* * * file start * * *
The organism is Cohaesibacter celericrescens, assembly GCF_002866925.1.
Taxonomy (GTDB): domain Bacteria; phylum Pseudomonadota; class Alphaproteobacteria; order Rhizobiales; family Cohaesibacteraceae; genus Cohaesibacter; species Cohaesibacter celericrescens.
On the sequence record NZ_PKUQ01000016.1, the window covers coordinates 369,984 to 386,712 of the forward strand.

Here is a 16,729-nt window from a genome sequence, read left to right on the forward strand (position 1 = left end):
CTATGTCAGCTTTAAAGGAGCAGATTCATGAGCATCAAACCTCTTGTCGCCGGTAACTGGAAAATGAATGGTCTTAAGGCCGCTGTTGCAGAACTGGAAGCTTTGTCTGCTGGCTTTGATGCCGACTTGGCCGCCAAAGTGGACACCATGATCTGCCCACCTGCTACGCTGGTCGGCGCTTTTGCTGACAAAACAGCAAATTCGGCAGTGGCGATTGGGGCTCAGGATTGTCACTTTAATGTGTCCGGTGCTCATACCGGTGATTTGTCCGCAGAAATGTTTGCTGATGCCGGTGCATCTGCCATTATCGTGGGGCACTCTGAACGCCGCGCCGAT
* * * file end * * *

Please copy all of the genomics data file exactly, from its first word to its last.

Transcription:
The organism is Cohaesibacter celericrescens, assembly GCF_002866925.1.
Taxonomy (GTDB): domain Bacteria; phylum Pseudomonadota; class Alphaproteobacteria; order Rhizobiales; family Cohaesibacteraceae; genus Cohaesibacter; species Cohaesibacter celericrescens.
On the sequence record NZ_PKUQ01000016.1, the window covers coordinates 369,984 to 386,712 of the forward strand.

Here is a 16,729-nt window from a genome sequence, read left to right on the forward strand (position 1 = left end):
CTATGTCAGCTTTAAAGGAGCAGATTCATGAGCATCAAACCTCTTGTCGCCGGTAACTGGAAAATGAATGGTCTTAAGGCCGCTGTTGCAGAACTGGAAGCTTTGTCTGCTGGCTTTGATGCCGACTTGGCCGCCAAAGTGGACACCATGATCTGCCCACCTGCTACGCTGGTCGGCGCTTTTGCTGACAAAACAGCAAATTCGGCAGTGGCGATTGGGGCTCAGGATTGTCACTTTAATGTGTCCGGTGCTCATACCGGTGATTTGTCCGCAGAAATGTTTGCTGATGCCGGTGCATCTGCCATTATCGTGGGGCACTCTGAACGCCGCGCCGAT